Here’s How The US Government Shutdown Is Damaging Science

National Radio Astronomy Observatory closed due to Government Shutdown, October 2013 under Obama. Emily Barney/Flickr CC BY-NC 2.0

Postponed Projects And Lost Data

Countless projects have been put onto the backburner during the shutdown. For some, this is a major inconvenience, but others are claiming the shutdown could cause irrevocable damage to their work. 

As just one example of postponed announcements, the World Magnetic Model (WMM) – a “map” of the Earth’s magnetic field – was supposed to be released on January 15, but it's been postponed until at least January 30 due to the ongoing government shutdown. This means that the latest WMM, as well as many other vital datasets, are being withheld from researchers, the public, and businesses that rely on them. 

Countless pieces of research could also potentially be ruined, especially if time is of the essence. For example, Nature News reports that the world’s longest-running study of predators and prey, which tracks wolves and moose on Isle Royale in Lake Superior, could now be damaged. The project has been added to every winter since 1958, but the researchers fear they are running out of time to collect this year’s data.

“We could weather a few days’ delay without losing too much, but every day after that costs a lot. At some point, the scientific continuity is lost,” Rolf Peterson, a wildlife ecologist at Michigan Technological University in Houghton, told Nature News.

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Space

Satellites aren't quite falling from the sky, but the shutdown has even spelled bad news for space exploration and astronomy.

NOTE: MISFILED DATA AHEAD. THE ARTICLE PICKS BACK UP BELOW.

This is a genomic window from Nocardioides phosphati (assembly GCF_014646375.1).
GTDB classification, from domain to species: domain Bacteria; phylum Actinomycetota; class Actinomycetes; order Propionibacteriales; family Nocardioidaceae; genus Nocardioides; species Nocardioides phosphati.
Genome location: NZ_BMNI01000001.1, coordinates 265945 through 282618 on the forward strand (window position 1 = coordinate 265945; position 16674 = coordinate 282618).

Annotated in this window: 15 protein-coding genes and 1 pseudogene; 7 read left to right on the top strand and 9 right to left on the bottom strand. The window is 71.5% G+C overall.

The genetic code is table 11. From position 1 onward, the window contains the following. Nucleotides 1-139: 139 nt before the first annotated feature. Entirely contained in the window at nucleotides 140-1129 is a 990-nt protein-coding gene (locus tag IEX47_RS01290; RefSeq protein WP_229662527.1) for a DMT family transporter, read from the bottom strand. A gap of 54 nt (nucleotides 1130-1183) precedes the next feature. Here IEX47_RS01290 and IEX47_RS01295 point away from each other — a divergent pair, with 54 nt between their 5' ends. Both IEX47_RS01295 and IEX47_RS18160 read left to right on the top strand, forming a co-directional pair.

Many US telescope facilities are quickly running out of reserve funds and might soon cease their operations. According to Space.com, these facilities include the National Radio Astronomy Observatory, the Green Bank Telescope, and the Very Large Array. Furthermore, an eye-watering 95 percent of NASA scientists are out of work for now and unable to carry out their timely research.

Last week saw the 233rd meeting of the American Astronomical Society (AAS) in Seattle, however, a number of prominent speakers and guests were not able to attend due to the shutdown. That meant that their data was not publically announced and numerous projects remain unveiled.

“In the same week that the Chinese government lands a rover on the far side of the Moon and the US sends a probe to the furthest object ever visited by humanity scores of scientists at all career levels are being prevented from attending our meeting,” said Kevin Marvel, the astronomy organization’s executive officer, according to the Associated Press.

On top of all this, it’s feared that the mess will inspire some of NASA’s brightest brains to jump ship towards the ever-growing private sector.

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